What is ACT & Briefly on Medication

Welcome to Brisbane ACT Centre’s first ever blog post. I thought I’d talk in a less formal way about “What is ACT” and how we integrate with medication use in psychological problems. Firstly, off the bat, I personally reckon that “Acceptance and Commitment Therapy” – the underlying model for our work here at Brisbane ACT Centre – is a pretty awful name for a fabulous approach. But it is a name which just happens to make for a great acronym – ACT!

Okay, better break down what I mean by that: Acceptance can easily sound like tolerance, like simply putting up with feeling anxious, depressed or in pain, which is not at all what we mean. The acceptance part of ACT is about learning specific, easy to practice, evidence based and self-compassionate mindfulness skills to better handle difficult experiences so they’re less likely to be an obstacle to living your life. We’re not asking you to want, or like feeling lousy but we might ask – how long have you struggled to get rid of those feelings? And how successful has that been, long term? And what has it cost you? Skilled ACT therapists can teach you simple ways to be more present in the moment, to simply notice to your worrisome thoughts “as thoughts – not as truths or untruths“, to experience difficult feelings as manageable sensations, and do what matters in your life, in this moment and the next.

Commitment might come across as “having to do things, or forcing yourself”, again, not at all what we mean. See what I mean, great name hey? The commitment part of ACT is more about learning to be a little more aware of what you care about in life. From tiny things like chilling out, eating a bit more healthily, to bigger ones like relationships and work, and becoming a little more able to make small moves, day by day, toward these things. Our values are like a direction on a compass, and small goals are like towns along the way, letting us know when we’re heading where we wish to go. Having a skilled navigator to help us choose our directions and having a great support team to encourage and check up on our progress, can help us along the way. That’s the therapist or coaching role in ACT.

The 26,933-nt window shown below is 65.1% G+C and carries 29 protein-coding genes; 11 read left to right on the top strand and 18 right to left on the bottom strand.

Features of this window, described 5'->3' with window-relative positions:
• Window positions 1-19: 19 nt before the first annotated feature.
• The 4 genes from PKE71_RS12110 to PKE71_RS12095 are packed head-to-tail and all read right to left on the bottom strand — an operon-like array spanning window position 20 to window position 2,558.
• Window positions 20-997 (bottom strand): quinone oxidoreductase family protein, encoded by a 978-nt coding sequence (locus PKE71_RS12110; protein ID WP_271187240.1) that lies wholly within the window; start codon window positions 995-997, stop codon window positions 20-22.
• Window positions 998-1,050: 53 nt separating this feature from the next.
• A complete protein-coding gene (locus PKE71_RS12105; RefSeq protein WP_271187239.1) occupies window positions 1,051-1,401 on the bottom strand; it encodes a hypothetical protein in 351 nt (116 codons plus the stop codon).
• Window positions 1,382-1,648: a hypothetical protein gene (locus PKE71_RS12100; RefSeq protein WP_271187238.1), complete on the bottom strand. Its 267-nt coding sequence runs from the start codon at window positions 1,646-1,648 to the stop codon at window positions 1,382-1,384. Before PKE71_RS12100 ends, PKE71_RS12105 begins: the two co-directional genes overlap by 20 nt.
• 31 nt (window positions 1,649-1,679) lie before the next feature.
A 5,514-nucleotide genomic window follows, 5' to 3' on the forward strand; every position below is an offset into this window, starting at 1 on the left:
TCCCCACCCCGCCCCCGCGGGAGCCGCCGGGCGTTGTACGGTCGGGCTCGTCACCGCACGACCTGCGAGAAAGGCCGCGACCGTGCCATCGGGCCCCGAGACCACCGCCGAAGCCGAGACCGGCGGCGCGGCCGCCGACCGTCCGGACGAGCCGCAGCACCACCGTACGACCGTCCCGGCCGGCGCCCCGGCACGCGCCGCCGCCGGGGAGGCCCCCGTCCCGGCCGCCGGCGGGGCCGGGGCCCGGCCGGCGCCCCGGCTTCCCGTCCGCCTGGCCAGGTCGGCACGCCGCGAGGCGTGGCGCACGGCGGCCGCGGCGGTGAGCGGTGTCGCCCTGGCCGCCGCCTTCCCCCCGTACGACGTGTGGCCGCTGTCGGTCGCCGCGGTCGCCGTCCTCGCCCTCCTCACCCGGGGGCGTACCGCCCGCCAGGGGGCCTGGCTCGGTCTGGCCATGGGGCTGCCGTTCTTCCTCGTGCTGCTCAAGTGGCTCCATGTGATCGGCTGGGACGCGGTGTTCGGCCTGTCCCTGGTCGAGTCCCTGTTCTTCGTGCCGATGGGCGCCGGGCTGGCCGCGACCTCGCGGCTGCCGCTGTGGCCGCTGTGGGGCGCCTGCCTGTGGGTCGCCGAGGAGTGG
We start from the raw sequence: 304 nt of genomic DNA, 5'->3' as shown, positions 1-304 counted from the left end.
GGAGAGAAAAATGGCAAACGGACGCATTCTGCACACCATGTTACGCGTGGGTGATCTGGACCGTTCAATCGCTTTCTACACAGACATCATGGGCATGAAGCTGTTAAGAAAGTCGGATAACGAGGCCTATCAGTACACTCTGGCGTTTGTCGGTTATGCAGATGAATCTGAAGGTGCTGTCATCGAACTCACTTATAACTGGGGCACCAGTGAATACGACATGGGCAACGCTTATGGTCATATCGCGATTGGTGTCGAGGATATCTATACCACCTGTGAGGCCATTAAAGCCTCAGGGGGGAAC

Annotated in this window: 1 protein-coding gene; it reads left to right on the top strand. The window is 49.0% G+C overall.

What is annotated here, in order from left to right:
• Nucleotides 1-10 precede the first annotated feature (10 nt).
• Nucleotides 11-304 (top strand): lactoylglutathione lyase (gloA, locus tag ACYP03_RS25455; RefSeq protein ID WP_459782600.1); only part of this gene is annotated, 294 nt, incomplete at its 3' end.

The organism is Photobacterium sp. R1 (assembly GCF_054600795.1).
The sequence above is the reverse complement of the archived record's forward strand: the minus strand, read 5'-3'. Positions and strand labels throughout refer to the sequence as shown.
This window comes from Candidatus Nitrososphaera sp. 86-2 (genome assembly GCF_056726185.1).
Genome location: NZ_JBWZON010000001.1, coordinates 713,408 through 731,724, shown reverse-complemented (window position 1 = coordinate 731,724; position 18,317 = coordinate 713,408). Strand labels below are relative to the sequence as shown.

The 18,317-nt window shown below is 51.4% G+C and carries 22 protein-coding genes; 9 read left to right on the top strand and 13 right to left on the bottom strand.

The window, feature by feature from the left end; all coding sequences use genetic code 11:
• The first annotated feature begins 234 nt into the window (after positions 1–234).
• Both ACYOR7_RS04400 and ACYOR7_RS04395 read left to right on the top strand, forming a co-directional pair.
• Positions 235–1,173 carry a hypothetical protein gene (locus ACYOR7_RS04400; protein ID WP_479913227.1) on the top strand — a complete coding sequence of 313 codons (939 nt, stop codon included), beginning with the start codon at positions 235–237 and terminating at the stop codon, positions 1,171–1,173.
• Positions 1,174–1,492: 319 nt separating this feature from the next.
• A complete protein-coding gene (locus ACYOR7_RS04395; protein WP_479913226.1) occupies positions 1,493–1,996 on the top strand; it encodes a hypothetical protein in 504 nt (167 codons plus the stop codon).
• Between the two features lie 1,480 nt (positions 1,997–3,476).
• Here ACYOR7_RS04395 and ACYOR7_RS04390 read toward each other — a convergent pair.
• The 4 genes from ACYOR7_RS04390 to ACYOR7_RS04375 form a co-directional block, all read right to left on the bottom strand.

ACT may seem new to many, but really has a 70 year pedigree. ACT simply integrates the best evidence-based practices of decades of behavioral and cognitive research and treatment in an ongoing, ever developing and improving therapy. This includes a scientifically grounded, pragmatic approach to the use of medications.

We recognise that all medications may have benefits and harms, and we’re very careful with informed consent and wise use. It surprises many people to hear that psychiatric medications don’t “fix chemical imbalances” but may take the edge off difficult feelings by causing imbalances – yet this is well known and long proven, and is not unusual with drugs – paracetamol doesn’t help my headache or fever by fixing a paracetamol imbalance, but it can certainly be helpful in certain situations, and less in others. Same for psych drugs. See this recent article also here and this related blog post for more on disproven medication beliefs and their unintended consequences. For more on how ACT therapists relate to medication use, stay tuned!

Acceptance and Commitment Therapy is at heart about workability. Being where you are, and doing what matters in your life. We use any and all ways to help you with this, and we research these scrupulously, test our assumptions, try to find out where we are wrong, and continuously improve. In only the 9 short years I’ve been learning and practising ACT, our approach has deepened, with even more self-compassion focus, briefer and broader applications, more neuroscientific support, and an exponentially growing clinical and research community. Welcome again to Brisbane ACT Centre, and to our blog.

With heart.

Rob
Dr Rob Purssey
MBBS FRANZCP
Psychiatrist and ACT Therapist

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